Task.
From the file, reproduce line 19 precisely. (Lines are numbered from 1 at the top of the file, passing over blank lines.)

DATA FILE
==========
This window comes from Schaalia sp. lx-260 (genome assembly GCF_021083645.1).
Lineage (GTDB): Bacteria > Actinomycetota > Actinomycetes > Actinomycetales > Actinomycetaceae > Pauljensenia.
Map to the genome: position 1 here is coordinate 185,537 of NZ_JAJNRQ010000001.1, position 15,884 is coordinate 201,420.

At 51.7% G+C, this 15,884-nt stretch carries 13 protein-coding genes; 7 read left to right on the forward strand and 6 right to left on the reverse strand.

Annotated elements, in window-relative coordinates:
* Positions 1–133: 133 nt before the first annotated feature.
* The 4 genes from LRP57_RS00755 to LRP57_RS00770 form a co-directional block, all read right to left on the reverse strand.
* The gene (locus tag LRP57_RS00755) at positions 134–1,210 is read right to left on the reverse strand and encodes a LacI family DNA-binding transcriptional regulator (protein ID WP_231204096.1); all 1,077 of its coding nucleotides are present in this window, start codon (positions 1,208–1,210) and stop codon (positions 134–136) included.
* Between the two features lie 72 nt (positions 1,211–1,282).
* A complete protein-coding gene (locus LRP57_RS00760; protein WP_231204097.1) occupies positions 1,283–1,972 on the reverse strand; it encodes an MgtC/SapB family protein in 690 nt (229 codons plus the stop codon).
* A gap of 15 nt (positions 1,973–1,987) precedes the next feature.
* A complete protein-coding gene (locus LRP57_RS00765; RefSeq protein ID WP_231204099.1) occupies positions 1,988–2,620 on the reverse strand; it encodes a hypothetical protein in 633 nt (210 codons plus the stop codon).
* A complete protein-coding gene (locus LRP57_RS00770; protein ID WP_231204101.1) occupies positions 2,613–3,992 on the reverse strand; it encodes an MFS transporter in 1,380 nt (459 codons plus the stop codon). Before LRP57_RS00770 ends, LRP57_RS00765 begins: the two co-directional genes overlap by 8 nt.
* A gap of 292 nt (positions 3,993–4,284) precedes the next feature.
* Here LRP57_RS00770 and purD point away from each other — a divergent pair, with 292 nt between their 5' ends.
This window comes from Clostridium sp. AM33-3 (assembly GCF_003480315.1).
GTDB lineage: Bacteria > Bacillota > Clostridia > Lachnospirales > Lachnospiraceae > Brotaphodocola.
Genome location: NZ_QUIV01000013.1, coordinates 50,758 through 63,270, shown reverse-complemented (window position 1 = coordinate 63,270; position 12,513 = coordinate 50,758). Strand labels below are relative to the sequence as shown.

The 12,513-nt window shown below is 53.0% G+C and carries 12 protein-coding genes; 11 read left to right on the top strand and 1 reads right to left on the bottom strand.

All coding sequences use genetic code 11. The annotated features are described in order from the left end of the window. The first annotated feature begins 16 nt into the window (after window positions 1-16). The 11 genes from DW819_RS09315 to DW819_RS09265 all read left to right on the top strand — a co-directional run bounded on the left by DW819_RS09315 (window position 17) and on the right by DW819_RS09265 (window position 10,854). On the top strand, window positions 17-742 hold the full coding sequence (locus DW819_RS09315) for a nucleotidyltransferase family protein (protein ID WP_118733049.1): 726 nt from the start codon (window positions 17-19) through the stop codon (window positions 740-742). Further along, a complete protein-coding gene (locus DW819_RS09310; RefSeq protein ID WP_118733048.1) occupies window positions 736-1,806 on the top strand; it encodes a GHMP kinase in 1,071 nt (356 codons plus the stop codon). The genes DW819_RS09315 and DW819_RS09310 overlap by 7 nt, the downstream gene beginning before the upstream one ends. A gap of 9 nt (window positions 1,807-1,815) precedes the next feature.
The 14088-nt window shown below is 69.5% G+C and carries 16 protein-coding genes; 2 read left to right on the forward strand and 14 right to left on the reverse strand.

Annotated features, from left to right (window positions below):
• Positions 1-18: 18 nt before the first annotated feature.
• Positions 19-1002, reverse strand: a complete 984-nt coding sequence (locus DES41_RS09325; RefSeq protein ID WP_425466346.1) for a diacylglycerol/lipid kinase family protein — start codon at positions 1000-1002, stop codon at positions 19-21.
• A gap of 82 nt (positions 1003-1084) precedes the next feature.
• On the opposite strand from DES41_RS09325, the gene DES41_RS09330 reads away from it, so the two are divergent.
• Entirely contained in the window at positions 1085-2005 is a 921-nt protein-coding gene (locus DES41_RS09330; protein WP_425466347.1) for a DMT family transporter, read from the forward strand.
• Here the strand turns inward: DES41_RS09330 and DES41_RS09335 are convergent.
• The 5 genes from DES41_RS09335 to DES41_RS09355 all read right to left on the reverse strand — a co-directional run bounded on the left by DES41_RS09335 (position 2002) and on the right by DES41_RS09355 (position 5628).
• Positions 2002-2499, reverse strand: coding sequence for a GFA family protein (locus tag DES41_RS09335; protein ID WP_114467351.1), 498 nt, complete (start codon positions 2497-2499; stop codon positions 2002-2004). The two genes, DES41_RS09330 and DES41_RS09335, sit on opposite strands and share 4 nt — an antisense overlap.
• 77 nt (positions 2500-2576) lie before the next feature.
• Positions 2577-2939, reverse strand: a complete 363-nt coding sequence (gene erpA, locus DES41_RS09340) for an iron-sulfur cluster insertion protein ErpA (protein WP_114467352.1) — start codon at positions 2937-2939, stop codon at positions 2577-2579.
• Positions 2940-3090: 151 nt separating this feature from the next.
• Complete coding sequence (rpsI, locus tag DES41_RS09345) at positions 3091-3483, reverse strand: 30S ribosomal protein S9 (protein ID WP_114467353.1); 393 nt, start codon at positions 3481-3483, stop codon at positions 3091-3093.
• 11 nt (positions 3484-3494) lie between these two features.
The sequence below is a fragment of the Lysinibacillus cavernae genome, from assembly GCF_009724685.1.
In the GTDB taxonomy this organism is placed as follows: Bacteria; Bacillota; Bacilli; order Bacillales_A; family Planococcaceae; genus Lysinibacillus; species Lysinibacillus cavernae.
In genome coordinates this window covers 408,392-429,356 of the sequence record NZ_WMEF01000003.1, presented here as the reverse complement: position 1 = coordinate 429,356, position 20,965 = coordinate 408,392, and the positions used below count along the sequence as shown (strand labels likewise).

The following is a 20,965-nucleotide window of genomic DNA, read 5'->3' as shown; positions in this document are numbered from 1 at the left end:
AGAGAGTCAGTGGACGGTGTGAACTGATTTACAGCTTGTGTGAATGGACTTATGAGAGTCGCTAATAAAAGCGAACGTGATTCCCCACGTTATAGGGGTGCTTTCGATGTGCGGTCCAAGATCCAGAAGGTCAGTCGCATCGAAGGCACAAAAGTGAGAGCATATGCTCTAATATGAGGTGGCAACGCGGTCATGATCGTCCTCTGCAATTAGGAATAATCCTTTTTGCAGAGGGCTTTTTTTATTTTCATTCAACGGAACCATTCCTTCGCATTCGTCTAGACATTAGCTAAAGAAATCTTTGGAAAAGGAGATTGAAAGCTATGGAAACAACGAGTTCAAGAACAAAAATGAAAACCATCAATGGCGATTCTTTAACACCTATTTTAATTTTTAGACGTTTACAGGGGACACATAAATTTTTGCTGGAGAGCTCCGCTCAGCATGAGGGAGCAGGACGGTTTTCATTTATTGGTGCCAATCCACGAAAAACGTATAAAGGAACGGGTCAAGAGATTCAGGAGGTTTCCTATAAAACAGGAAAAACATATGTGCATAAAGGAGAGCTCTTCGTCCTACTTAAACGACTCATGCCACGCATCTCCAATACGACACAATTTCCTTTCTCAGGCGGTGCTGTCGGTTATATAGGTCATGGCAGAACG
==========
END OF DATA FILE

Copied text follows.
The 12,513-nt window shown below is 53.0% G+C and carries 12 protein-coding genes; 11 read left to right on the top strand and 1 reads right to left on the bottom strand.